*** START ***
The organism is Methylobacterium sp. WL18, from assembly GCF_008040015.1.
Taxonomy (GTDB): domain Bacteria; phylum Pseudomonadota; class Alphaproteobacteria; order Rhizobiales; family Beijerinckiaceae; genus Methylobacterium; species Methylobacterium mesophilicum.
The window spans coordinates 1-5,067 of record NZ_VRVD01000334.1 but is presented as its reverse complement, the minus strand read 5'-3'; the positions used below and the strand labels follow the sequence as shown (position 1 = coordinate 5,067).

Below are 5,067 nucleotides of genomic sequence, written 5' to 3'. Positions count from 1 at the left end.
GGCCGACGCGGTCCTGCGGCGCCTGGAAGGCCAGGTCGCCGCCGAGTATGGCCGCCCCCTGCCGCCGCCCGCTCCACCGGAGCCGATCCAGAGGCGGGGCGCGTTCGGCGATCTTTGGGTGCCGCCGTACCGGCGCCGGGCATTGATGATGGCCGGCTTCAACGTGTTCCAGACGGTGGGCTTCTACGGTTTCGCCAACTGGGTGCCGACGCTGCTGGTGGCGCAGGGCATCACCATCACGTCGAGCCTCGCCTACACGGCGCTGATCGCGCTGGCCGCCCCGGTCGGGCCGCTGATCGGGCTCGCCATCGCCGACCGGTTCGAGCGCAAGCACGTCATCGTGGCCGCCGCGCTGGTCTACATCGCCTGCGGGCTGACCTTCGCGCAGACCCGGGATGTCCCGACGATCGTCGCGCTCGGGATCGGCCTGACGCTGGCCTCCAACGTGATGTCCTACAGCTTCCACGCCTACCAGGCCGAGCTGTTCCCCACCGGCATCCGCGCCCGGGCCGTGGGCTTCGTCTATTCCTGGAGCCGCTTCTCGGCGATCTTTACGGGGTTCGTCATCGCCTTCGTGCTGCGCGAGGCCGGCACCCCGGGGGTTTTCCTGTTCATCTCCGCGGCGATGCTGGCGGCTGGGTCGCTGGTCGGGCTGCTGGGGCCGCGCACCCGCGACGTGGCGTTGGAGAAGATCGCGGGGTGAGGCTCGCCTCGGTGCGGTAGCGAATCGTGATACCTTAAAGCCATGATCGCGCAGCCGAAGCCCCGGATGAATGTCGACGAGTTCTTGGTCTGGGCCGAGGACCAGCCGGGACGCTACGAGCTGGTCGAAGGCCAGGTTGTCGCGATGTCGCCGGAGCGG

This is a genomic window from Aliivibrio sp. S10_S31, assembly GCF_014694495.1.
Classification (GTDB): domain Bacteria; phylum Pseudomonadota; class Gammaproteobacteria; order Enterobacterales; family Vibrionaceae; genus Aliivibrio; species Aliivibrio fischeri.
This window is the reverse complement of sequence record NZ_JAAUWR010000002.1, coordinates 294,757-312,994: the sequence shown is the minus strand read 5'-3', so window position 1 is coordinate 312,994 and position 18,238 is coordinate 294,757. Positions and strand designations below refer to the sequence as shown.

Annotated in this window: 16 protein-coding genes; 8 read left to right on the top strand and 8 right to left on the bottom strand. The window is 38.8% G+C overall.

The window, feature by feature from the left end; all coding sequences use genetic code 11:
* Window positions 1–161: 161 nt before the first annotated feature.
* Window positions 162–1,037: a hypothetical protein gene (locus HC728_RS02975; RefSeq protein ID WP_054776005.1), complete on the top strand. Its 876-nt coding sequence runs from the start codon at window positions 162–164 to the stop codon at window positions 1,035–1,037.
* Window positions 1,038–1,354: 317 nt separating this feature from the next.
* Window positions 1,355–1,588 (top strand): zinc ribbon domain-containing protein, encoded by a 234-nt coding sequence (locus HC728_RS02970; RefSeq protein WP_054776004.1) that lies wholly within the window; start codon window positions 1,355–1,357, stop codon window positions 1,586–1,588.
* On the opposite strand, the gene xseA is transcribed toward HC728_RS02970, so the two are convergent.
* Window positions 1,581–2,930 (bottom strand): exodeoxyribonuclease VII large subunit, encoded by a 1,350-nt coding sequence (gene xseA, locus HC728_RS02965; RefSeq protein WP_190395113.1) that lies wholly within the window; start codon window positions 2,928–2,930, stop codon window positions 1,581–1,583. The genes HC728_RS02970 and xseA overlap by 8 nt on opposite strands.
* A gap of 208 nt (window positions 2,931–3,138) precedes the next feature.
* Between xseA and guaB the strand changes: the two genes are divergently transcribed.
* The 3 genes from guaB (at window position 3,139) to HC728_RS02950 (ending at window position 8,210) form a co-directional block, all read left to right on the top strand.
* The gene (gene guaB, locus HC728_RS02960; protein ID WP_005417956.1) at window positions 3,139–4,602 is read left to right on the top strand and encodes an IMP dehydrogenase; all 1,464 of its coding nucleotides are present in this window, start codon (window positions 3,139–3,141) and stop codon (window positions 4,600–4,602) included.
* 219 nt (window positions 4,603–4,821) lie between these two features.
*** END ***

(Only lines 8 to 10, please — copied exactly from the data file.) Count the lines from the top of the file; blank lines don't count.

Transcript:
This window is the reverse complement of sequence record NZ_JAAUWR010000002.1, coordinates 294,757-312,994: the sequence shown is the minus strand read 5'-3', so window position 1 is coordinate 312,994 and position 18,238 is coordinate 294,757. Positions and strand designations below refer to the sequence as shown.

Annotated in this window: 16 protein-coding genes; 8 read left to right on the top strand and 8 right to left on the bottom strand. The window is 38.8% G+C overall.

The window, feature by feature from the left end; all coding sequences use genetic code 11: